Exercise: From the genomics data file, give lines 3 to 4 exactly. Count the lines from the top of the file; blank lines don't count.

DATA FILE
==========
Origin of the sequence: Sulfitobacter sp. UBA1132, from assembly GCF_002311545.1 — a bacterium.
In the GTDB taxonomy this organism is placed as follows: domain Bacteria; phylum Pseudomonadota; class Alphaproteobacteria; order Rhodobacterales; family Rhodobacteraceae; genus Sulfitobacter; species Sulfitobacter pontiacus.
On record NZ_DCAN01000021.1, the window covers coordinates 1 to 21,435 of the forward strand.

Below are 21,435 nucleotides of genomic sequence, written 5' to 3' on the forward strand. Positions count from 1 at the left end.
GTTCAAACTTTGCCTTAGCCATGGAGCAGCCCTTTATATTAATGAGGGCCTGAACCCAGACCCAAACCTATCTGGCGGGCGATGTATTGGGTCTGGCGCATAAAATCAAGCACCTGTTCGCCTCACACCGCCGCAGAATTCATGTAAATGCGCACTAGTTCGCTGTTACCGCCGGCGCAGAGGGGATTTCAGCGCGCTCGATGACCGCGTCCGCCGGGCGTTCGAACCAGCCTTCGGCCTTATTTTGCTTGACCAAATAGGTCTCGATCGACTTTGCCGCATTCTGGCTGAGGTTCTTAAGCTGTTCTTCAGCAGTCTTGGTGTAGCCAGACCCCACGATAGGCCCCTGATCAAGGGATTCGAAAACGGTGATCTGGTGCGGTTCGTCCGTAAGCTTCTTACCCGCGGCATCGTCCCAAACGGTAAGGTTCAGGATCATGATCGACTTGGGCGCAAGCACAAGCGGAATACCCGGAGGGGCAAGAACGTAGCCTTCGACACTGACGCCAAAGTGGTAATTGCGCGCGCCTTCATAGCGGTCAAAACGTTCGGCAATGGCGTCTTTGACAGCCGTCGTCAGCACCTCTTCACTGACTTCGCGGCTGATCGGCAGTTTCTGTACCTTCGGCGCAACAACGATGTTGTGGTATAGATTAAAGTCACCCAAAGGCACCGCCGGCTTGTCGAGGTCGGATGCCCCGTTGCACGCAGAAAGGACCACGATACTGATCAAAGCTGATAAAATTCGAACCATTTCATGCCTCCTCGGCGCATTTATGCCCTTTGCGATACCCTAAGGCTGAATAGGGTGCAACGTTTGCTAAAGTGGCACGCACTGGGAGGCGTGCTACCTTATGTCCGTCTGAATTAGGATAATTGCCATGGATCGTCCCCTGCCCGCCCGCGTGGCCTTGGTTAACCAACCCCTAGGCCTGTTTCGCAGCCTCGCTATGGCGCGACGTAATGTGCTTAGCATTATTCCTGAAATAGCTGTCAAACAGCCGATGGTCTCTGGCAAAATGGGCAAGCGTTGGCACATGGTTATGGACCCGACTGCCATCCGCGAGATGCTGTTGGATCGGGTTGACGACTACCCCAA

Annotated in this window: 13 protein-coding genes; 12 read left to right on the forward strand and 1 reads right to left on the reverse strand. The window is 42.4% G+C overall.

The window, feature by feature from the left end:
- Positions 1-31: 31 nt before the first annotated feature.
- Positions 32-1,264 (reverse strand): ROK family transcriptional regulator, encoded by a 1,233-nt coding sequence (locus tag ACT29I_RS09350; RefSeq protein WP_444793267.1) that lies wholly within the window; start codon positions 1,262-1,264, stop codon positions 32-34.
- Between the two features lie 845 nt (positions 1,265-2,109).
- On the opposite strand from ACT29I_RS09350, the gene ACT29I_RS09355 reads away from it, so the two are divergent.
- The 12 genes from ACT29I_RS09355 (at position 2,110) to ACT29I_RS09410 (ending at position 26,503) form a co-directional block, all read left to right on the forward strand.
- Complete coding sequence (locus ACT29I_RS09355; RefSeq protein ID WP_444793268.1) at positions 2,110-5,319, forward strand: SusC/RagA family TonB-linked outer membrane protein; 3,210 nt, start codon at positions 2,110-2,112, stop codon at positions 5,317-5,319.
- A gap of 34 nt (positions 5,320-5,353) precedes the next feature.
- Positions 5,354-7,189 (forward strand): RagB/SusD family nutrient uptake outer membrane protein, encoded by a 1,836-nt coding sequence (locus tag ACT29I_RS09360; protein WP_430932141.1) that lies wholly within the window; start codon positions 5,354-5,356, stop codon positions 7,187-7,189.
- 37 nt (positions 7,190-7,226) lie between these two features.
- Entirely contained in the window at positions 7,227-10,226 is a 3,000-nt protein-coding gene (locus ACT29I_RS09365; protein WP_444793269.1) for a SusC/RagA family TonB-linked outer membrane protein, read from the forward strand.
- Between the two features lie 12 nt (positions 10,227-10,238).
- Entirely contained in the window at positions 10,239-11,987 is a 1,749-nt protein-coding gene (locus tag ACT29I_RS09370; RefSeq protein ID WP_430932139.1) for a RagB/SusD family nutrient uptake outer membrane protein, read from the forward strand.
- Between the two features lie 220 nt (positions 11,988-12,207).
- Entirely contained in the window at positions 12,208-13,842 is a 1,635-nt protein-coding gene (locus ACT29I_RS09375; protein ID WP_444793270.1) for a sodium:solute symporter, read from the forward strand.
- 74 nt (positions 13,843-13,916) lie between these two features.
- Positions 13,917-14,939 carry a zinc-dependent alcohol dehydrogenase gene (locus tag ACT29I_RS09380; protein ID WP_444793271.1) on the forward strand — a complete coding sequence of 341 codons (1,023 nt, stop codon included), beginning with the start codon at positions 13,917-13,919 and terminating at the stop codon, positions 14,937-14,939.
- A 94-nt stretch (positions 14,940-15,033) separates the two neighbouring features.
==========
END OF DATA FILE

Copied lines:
On record NZ_DCAN01000021.1, the window covers coordinates 1 to 21,435 of the forward strand.

Below are 21,435 nucleotides of genomic sequence, written 5' to 3' on the forward strand. Positions count from 1 at the left end.